My days of covering football games in all sorts of weather are behind me, but these notebooks have stayed with me. The company has been around since 1915 and produces all sorts of products, from index cards and loose-leaf paper to notebooks of all sizes. The specially coated paper allows you to write through a wet surface using a pencil or ballpoint pen (though not gel or fountain pens). I prefer the 3-inch-by-5-inch spiral-top notebooks ($3.95) and the small Field Flex books ($4.95). Don't wait to get caught in bad weather to learn about these rugged notebooks. — David Pierini
The most important feature when looking for an infant carrier pack is the fit. Not just for you but also the baby. Osprey Packs' Poco Premium is the Cadillac of carrier packs, with enough adjustments to fit both newborns and young toddlers, while also fitting perfectly for both parents.
Our 2-year-old was more than happy to come along for hikes around the lake, and he was even comfortable enough to doze off during nap time. We've got baby No. 2 on the way, and once he is old enough for adventures, fitting the carrier for him will be a breeze. The saddle raises and lowers, the baby’s shoulder straps adjust, and the entire harness has straps on the sides for a secure fit.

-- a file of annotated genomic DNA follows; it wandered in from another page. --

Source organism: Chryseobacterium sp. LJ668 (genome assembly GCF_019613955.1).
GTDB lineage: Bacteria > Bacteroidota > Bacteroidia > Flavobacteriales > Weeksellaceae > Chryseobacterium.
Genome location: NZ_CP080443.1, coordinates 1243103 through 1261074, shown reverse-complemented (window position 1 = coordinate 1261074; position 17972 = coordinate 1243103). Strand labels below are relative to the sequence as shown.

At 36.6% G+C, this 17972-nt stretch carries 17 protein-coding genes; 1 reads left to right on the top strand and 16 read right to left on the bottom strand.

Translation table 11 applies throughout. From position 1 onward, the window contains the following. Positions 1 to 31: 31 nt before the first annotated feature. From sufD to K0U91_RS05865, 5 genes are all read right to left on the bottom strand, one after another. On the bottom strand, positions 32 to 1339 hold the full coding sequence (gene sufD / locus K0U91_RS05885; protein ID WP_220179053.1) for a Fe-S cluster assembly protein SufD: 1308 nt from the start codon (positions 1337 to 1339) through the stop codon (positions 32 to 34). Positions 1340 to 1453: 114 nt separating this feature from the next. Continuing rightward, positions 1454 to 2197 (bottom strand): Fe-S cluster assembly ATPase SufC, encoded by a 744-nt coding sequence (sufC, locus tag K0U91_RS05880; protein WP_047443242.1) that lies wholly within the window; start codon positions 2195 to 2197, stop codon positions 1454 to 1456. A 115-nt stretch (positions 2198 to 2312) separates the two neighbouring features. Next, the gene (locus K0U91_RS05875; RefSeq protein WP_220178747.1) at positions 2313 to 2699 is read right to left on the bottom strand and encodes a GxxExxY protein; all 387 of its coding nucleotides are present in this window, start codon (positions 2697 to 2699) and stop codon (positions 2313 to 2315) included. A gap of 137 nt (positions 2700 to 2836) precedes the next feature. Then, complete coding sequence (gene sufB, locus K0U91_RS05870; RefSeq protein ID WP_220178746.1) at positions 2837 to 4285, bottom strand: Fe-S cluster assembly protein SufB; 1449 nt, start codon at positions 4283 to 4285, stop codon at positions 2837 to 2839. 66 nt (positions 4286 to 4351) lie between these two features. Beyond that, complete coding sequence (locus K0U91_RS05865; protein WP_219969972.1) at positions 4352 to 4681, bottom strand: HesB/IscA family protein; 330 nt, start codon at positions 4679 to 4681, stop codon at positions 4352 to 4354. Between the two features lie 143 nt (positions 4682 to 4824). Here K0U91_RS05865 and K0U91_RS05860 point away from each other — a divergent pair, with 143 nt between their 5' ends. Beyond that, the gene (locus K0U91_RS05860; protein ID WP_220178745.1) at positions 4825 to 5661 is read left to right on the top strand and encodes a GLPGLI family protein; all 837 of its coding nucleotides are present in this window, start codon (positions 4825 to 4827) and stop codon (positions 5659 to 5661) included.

The sun shade is perfect for hot summer hikes and sets up much more easily than expected, providing ample protection to prevent your kid from getting burned. It also comes with a ton of storage. There's a hydration sleeve that can fit a 3-liter bladder; large, zippered compartments that are easy to access on the go; and a removable pack for when you're tired of carrying Junior around.
Osprey even threw in a changing pad that's all too handy for swapping out diapers in the middle of the desert. Initially, I thought carrying around my son on my back would be a pain, but Osprey makes the experience ridiculously comfortable. My son is always asking to go hiking and now I am happy to oblige. — Blake Abel